The emergence of new agents with the potential to affect disease progression will drive fast growth in sales of Alzheimer’s disease (AD) treatments, which are set to more than triple from a value of $4.3 billion in 2009 to $13.3 billion in 2019 overall in seven major markets, says a new study.
This fast growth - in France, Germany, Italy, Japan, Spain, the UK and the US - will be driven primarily by Eli Lilly’s solanezumab and Johnson & Johnson/Pfizer’s bapineuzumab, the first biologic agents to enter the market, according to the report from Decision Resources. These two anti-beta-amyloid monoclonal antibodies (MAbs), which are currently in Phase II development in the US for the treatment of mild to moderate AD, have the potential to slow the rate of neurodegeneration and cognitive decline, and will together earn more than $6.9 billion in the world’s major pharmaceutical markets in 2019, the report forecasts.
Currently, the market for AD therapies is dominated by the acetylcholinesterase inhibitors (AChEIs), which treat only cognitive symptoms without modifying the course of the disease. Experts interviewed for the report indicate that the anti-beta-amyloid MAbs have the most clinical and commercial promise in AD, it says, but adds that continued use of symptomatic agents such as the AChEI donepezil (Eisai/Pfizer’s Aricept, Bracco’s Memac) will help to maintain the AChEI drug class over the next decade.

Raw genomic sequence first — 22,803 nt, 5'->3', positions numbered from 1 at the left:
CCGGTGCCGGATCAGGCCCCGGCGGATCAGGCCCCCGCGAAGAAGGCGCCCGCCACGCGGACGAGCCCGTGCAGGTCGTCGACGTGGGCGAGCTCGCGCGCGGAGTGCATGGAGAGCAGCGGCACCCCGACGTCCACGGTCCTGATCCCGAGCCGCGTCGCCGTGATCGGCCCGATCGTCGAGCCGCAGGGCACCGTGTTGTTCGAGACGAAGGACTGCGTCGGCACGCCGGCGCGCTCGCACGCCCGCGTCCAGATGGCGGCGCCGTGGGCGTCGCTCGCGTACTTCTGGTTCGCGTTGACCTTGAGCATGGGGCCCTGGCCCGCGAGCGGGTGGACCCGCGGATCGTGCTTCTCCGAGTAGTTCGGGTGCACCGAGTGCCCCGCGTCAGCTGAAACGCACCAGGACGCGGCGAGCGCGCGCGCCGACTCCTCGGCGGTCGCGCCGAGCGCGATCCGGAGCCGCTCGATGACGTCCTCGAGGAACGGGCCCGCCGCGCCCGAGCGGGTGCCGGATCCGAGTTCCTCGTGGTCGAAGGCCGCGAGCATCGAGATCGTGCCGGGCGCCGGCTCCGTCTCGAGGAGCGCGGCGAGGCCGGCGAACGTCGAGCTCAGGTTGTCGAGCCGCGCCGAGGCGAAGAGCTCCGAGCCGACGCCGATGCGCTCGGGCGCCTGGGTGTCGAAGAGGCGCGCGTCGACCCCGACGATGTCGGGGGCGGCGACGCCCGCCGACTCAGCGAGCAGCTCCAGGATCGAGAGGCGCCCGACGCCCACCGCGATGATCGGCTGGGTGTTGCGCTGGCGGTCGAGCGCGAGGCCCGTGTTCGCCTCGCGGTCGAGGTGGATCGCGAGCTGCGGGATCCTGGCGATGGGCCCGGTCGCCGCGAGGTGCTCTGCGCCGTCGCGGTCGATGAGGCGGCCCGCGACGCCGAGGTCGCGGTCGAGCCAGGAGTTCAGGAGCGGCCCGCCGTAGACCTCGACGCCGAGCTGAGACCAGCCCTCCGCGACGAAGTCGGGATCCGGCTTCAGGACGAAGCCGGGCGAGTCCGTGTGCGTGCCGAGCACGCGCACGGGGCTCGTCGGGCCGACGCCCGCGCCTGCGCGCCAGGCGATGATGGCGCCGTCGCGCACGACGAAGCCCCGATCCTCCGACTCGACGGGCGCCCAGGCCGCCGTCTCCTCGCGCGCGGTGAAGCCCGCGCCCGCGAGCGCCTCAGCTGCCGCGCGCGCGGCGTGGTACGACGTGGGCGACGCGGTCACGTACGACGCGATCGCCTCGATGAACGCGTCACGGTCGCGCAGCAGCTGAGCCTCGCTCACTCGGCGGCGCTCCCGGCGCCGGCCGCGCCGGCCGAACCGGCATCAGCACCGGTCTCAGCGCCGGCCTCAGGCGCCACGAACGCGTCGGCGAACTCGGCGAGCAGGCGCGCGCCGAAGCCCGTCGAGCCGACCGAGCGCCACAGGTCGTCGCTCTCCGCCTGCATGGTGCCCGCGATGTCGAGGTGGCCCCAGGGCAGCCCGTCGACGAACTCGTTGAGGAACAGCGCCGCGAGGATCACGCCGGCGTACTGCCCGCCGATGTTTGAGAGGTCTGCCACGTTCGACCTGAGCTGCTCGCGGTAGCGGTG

“Despite increased generic competition and the launch of more expensive and potentially more efficacious therapies, AChEI sales will be buoyed through 2019,” forecasts Decision Resources director Bethany Kiernan, Bethany Kiernan. “This will be largely due to an overall market expansion driven by increases in the number of drug-treated patients but also, to a lesser extent, by the launch of new formulations of branded AChEIs,” she says.
The World Health Organization (WHO) estimates that 37 million people worldwide are currently living with dementia, with AD causing the majority of cases. The rate of occurrence of AD doubles every five years for people aged between 65 and 85, but if onset were delayed by five years, the number of cases worldwide would be halved, it adds.
Last week, researchers at Oxford University in the UK published study findings which showed that daily tablets of B vitamins can halve the rate of brain atrophy in elderly people who suffer from Mild Cognitive Impairment (MCI). Around half of people with MCI develop dementia, mainly AD, within five years of diagnosis.
“It is our hope that this simple and safe treatment will delay the development of Alzheimer’s disease in many people who suffer from mild memory problems,” said the trial’s co-leader, Professor David Smith. “Today there are about 1.5 million elderly in UK, five million in USA and 14 million in Europe with such memory problems,” he added.
The results of the trial – called VITACOG – were published on September 8 in the journal PLoS ONE.